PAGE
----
Washashore – Ospreys in Martha’s Vineyard

As part of World Osprey Week we’re pleased to have been sent a guest blog from American children’s author Suzanne Goldsmith. Suzanne was inspired to write a book about ospreys after seeing them at Martha’s Vineyard in Massachusetts. She takes up the story…

When I set out to write WASHASHORE, my first novel for kids, I put the ospreys right at the center of my story. I had seen their tall nesting platforms all over the island of Martha’s Vineyard, a beautiful spot off the coast of Massachusetts where I go in the summers to be near the ocean, and I knew that the ospreys had once been endangered in North America. Their survival story is why I chose to build a book around them.

The beach at Marth's Vineyard

The beach at Marth’s Vineyard

But as I researched and wrote, I discovered so many other reasons to be drawn to these majestic birds. Their epic annual migration journey; their incredible skill at fishing; their loyalty to mate and nest. As my story developed, I watched my characters discover their own concerns reflected in the lives and habits of the ospreys; my fictional people, I found, were taking comfort, gaining perspective and learning lessons about their own lives through watching and trying to protect these incredible birds.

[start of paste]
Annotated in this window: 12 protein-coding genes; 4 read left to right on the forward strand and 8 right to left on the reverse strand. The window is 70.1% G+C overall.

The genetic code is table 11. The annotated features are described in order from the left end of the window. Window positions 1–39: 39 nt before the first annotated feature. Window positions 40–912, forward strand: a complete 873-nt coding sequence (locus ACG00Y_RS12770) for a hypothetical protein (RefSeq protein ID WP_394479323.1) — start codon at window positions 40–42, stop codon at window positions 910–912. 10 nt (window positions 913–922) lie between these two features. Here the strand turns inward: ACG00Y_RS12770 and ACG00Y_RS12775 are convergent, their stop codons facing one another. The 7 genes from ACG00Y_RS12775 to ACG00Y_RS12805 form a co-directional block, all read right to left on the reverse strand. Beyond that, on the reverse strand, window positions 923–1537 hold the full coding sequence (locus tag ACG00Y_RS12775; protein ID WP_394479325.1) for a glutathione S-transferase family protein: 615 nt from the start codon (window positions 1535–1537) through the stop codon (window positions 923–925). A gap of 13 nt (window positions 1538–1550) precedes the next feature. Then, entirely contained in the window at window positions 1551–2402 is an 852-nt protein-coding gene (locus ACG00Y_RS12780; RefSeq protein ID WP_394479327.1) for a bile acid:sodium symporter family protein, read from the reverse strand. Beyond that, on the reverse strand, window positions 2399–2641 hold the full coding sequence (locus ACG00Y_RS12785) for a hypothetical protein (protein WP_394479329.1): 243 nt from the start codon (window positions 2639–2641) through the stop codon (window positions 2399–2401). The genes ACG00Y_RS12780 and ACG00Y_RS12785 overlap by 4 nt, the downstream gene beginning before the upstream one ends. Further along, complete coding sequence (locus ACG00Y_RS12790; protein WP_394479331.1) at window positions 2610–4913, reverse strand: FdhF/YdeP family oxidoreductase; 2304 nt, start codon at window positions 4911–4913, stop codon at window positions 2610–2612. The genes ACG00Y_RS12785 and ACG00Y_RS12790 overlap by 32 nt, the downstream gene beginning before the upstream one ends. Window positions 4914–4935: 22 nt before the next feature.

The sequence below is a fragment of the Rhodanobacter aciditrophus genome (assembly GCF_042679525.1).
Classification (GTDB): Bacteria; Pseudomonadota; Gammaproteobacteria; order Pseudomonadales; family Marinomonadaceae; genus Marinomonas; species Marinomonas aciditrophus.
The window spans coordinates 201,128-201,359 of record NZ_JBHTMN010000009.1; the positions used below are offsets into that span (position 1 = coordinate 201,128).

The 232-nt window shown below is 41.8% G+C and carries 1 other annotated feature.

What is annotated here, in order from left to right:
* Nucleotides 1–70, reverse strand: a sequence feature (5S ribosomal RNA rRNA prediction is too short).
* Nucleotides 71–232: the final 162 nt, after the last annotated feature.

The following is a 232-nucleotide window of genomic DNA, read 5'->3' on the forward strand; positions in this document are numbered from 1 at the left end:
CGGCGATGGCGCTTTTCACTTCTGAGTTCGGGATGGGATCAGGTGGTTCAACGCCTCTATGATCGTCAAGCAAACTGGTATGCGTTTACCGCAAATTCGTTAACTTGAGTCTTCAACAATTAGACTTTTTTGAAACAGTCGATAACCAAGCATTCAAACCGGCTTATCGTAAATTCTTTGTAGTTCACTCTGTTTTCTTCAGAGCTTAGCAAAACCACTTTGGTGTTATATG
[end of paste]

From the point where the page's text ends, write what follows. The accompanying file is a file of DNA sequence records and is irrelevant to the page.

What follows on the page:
I imagine that many of you participating in World Osprey Week are having similar experiences; it’s hard not to, when you are watching ospreys.

I set my story in 1976, just a few years after the U.S. banned DDT, the toxic pesticide that was threatening our ospreys along with many other raptors. Used for mosquito control, DDT grew quite concentrated in the flesh of insect-eating fish—and since fish are all the ospreys eat, the birds were extremely vulnerable to this poison. It destroyed their ability to reproduce. By the time we humans got our act together and banned the pesticide in the U.S., the ospreys of North America were an endangered species.

On Martha’s Vineyard, where they had once been abundant, there were only two nesting pairs left at that time. What’s more, development in this popular vacation spot had caused the removal of many natural nesting spots, such as tall, dead pines. Instead, the birds sometimes built nests in dangerous spots, such as the tops of electrical poles.